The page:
Traffic has changed in the village of Jeffersonville due to the removal of the traffic light at the intersection of Main and High streets.
Also known as the intersection of Route 41 with Route 734 and 729, the four-way stop will now be managed with stop signs and red flashing lights.
In January there was a water main break underneath the pavement in the road at the intersection. As crews were fixing the water break, they unintentionally cut through the traffic signal sensor underneath the pavement.
The traffic signal sensors regulate the flow of the traffic through the light. To replace it, the Ohio Department of Transportation (ODOT) told the village of Jeffersonville that it would cost $20,000, according to mayor Bob Kinzer.
Kinzer said ODOT came back to the village to do a 24-hour traffic study. Cameras were set-up at the intersection and recorded the traffic. The video was reviewed by ODOT to see if the intersection warranted a stop light.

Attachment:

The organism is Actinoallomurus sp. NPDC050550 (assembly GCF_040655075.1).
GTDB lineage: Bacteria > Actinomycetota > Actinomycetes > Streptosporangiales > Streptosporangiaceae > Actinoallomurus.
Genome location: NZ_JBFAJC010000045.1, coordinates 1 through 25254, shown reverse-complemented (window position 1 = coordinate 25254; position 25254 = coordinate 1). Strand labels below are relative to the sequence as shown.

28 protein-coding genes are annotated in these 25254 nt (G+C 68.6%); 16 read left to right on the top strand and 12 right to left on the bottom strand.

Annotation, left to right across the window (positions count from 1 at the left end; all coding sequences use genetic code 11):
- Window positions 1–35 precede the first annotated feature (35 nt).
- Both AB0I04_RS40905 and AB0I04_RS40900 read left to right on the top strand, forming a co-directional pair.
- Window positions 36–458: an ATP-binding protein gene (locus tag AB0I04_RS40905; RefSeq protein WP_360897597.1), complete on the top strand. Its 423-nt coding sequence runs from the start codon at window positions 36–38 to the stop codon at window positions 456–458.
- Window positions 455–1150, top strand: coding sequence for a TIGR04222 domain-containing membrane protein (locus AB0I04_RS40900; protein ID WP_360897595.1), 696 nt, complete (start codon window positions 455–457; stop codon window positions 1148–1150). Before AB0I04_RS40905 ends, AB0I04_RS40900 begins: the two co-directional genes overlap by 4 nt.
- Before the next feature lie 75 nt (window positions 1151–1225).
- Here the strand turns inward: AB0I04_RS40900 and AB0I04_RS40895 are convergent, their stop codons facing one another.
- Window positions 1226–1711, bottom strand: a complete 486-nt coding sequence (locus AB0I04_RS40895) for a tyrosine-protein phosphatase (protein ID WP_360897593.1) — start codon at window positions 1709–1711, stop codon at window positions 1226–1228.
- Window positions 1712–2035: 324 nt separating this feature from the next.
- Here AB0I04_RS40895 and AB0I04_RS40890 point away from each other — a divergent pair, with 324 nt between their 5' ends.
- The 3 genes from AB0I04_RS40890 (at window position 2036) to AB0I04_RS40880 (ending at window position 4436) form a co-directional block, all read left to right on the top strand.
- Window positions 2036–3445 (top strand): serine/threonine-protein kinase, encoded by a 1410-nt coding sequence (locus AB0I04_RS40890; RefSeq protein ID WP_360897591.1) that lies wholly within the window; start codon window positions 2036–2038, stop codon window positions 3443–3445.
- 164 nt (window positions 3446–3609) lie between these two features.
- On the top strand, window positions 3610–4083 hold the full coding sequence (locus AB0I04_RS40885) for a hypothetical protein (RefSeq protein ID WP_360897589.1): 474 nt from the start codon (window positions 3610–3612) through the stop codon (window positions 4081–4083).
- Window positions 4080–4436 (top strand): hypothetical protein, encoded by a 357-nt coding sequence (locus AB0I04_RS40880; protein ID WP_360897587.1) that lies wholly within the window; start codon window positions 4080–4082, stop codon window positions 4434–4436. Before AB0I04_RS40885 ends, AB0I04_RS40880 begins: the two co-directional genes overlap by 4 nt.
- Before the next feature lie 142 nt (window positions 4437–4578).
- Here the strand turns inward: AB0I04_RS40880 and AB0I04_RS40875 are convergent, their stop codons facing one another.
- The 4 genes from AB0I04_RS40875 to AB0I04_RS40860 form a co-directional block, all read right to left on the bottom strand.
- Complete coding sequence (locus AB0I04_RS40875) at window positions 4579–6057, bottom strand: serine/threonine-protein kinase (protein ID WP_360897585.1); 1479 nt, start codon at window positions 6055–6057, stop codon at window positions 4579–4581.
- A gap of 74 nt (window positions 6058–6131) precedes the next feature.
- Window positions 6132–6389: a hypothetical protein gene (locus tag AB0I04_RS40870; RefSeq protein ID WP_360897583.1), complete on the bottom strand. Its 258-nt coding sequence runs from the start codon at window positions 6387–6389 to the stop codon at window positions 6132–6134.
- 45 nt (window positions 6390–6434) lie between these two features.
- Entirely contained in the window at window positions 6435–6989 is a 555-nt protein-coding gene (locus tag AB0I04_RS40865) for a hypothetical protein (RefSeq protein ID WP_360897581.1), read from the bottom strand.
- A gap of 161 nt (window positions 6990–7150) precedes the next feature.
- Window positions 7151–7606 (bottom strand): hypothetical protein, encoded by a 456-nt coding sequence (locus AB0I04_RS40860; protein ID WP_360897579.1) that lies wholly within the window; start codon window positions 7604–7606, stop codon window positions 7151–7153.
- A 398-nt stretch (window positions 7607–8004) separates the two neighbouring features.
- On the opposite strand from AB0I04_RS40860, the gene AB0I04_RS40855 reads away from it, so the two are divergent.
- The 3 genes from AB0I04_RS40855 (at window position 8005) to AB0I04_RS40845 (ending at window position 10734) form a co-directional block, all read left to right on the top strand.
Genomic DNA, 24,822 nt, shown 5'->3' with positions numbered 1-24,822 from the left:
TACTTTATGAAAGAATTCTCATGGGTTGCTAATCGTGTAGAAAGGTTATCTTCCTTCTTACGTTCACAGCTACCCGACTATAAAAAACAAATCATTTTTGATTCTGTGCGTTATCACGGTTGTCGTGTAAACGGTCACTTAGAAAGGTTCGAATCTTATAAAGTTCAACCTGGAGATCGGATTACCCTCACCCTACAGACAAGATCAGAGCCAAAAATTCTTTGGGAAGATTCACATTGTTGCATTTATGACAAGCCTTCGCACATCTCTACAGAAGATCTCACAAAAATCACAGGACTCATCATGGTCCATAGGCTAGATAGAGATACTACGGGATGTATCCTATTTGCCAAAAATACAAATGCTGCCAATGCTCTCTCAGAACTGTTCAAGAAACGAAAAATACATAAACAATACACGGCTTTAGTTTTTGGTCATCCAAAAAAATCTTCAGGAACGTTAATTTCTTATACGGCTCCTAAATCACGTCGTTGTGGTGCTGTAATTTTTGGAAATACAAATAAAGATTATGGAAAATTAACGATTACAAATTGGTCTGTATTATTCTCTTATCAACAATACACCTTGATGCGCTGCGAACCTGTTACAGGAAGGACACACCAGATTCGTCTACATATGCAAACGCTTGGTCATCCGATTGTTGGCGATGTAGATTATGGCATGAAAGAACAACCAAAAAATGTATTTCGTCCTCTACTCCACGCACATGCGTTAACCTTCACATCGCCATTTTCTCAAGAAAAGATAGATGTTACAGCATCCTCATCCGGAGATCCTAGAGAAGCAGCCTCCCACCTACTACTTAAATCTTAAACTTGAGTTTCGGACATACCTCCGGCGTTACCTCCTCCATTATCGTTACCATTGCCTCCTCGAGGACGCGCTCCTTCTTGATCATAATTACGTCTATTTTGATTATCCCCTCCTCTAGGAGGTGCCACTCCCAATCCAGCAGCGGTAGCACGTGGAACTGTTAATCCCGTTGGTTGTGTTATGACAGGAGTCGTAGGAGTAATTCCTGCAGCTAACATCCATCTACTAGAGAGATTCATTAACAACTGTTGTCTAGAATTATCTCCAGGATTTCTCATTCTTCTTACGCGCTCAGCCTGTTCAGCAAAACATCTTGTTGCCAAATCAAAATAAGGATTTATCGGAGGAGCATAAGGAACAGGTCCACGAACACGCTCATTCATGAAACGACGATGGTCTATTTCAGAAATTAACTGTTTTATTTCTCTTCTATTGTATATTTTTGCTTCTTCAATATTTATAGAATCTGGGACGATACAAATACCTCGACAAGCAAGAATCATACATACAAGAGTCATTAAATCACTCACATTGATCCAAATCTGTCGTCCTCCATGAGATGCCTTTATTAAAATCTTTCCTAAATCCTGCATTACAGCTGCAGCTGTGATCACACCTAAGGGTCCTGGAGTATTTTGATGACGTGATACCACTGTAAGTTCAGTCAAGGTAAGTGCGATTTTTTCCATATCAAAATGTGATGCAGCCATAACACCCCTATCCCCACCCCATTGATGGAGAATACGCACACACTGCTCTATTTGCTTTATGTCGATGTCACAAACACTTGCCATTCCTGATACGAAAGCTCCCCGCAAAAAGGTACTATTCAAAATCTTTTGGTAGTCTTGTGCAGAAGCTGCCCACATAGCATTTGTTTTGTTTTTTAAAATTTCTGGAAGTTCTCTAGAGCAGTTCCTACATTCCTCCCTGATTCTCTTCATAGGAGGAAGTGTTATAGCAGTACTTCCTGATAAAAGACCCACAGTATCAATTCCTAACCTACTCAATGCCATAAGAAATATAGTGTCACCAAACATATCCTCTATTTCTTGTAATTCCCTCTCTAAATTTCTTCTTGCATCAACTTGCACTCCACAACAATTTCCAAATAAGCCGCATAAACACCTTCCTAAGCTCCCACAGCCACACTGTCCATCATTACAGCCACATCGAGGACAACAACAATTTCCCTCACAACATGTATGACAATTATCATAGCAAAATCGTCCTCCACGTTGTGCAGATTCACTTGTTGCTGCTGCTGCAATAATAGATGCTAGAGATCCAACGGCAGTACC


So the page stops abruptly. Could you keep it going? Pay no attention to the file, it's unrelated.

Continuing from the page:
“ODOT came back and said we don’t need one. That if we wanted to go with a red flashing light only with four stop signs, we could do that legally,” said Kinzer.
Kinzer said he and village council members talked to community members to see what they thought of the light change.
“They said, well, it’s fine with me, so we went ahead with it,” said Kinzer.
ODOT modified the traffic light to a red flashing light a few weeks ago, Kinzer said. This change affects the truck traffic coming on the highways through the village because now the drivers have to stop.
“We’ve had complaints for years about the speed through town,” said Kinzer.
The speed limit is 25-miles-per-hour in the downtown business district, but Kinzer said some truck drivers would slow down at the edge of town to time the light to get through town without stopping.
“This is absolutely safer,” said Kinzer. “We have kids who walk over to the pool.”
Ashley may be contacted by email, or by calling her at (740) 313-0355, or by searching Twitter.com for @ashbunton